Recently I was invited on an offroad motorcycle trip to Morocco with a couple of friends. I didn't have a suitable motorcycle so I took the occasion to try to find something for the trip. The trip would be in several months so I had a bit of time to prepare for it.
Initially I had thought that I might take a big dual purpose bike such a BMW GS (as I have owned several of these in the past and liked them) but my friend had a much lighter KTM 690 Enduro and my off road riding skills are not as good as his; so I started looking at lighter bikes.
When I look for a motorcycle I don't only look for the practical aspects of the bike, I look for something that particularly attracts me to it, in this case I had been trawling secondhand bike classifieds for some time and couldn't really get excited about any of the newer bikes that we in my price range.
I've always liked the old Dakar bikes from the 80s and 90s and I saw a few mixed in with the newer bikes for sale, initially I started looking at the older Yamaha XT600 bikes and I saw a couple of the early large tank versions for the dakar in the eighties, I also saw some really nice TT600 belgarda bikes and I would probably have bought one but the petrol tank size was not really suitable for many kilometres between fuel stops on the moroccan trails.
After a bit more browsing along those lines I came across some Suzuki DR600's, XR600's and KLR's, then I found a Suzuki DR Big (800)
The DR Big immediately caught my eye as a bit different and quirky so I started looking into it a bit more.
There were at the time very few of these bikes on sale and I had read that the earlier 750 version was a better adventure bike.
Almost immediately I found a very early 800 version of the bike to look at (basically the same bike as the 750 model but with a longer stroke, and I almost bought this model, the SR42 but when the seller messed me around a lot and I had the impression he was hiding something from me so I (a bit sadly) continued my search.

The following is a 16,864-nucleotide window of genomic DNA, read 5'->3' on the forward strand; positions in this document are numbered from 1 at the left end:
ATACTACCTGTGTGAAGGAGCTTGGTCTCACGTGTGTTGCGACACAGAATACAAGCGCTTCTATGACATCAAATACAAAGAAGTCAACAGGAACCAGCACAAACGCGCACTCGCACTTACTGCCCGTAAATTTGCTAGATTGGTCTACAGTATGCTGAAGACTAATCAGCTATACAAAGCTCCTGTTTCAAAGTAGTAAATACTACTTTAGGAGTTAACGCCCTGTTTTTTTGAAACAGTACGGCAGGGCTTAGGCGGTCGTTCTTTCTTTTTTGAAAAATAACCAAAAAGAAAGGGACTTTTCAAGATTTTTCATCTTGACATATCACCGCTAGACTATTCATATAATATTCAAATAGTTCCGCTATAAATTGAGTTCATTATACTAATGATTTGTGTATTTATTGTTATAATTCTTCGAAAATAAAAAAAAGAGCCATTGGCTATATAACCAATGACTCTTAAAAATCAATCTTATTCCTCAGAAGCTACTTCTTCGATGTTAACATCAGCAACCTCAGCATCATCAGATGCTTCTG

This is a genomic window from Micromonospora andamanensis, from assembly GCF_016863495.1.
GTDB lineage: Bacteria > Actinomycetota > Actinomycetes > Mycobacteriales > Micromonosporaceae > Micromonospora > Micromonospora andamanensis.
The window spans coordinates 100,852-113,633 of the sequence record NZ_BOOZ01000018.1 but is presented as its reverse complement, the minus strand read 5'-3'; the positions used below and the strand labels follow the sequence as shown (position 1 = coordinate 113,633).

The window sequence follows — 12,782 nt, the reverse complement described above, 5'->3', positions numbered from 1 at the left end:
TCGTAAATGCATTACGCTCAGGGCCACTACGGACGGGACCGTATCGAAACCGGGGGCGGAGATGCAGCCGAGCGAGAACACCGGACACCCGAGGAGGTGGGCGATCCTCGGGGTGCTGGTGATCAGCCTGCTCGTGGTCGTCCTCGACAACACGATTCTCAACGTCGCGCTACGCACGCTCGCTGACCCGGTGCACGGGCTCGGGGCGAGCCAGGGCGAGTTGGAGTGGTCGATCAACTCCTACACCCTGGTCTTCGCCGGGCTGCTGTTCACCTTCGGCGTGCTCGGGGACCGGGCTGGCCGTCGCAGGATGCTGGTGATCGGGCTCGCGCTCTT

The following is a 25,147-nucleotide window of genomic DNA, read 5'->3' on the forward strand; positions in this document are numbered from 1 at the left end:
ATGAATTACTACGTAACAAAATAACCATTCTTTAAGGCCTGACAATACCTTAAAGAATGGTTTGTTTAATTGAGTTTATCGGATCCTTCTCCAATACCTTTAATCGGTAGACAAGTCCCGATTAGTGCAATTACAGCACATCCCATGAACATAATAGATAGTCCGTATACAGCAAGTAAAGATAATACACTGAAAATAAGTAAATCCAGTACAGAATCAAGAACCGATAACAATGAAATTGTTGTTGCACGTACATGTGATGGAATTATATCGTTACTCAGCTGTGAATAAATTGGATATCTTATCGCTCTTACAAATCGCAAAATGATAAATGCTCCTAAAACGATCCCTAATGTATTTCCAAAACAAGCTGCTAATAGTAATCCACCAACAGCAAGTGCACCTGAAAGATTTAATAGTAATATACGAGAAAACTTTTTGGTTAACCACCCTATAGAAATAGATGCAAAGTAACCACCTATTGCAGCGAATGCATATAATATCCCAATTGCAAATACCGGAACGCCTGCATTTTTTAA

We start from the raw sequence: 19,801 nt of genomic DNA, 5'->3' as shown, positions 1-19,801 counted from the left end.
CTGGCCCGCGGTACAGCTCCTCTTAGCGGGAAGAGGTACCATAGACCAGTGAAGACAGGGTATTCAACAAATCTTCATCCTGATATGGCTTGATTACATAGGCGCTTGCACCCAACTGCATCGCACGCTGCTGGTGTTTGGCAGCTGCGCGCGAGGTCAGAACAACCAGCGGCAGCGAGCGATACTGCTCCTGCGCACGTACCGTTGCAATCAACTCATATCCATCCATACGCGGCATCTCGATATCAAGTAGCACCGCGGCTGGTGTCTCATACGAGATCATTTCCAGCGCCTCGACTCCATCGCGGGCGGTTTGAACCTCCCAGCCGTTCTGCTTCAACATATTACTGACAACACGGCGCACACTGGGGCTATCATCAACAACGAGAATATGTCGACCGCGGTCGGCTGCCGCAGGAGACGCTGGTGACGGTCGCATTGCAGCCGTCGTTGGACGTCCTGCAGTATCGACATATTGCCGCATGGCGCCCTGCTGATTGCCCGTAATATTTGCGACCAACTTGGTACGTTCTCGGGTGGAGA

After a couple more weeks, I found a version of the later model (SR43) for sale that apparently didn't have much interest in it.
The colour of the bike was a dark metallic green and it was one of the last models made of the DR800 in 1997 before Suzuki gave up on the bike, although I did not like the colour and the bike had some problems (rotten exhaust and burning some oil) I managed to negotiate with the seller and get it for what I considered to be a very reasonable price (700 Euros), so I bought it!
Here is a picture of the bike on the day that I bought it
I wanted to start off by giving the bike a little service, I already knew when I bought the bike that it would need a new exhaust so I had order holeshot stainless steel one with a Sebring end can from Stefan Hessler in Germany but much to my surprise and horror when I removed the two spark plugs, one of them had small pieces of metal on it :(
This bike clearly needed at least the top end looking at
No problem I thought I'll simply take off the head and have a look, that shouldn't take long, sadly after looking at the workshop manual I learned that for this bike removing the cylinder head means first removing the engine from the frame :(
So that was the first step of what was quickly becoming a much larger project than I had anticipated.....
Where is the rest of this story??
I am a bit pushed for time at the moment to write the rest of it but thanks for your interest.
How is it going with the DR?
All the best
Hi David, thanks for your prompt reply. Which country are you from? I liked your story as I am dreaming about a DR800S that's available. My DR650RSE is 25-years old and fantastic. The only mod on it is a smaller rear sprocket so that it can keep up with the likes of KTMs and BMWs. It also uses the twin spark plug engine like the DR750 & 800. I was curious about the metal-filings you found on the one spark plug you mentioned. What did you find? Did you ever go to Morocco on the bike? How was the trip etc. I'm from George in the Southern Cape region of South Africa. We have the best bike roads on planet earth with the greatests + most diverse fauna and flora and landscapes in the world. Also we have Namibia, Botswana, Zimbabwe and Mozambique, etc. to explore. Too much for a lifetime. I sincerely hope to hear from you soon. Friendly regards, Chris Rossouw.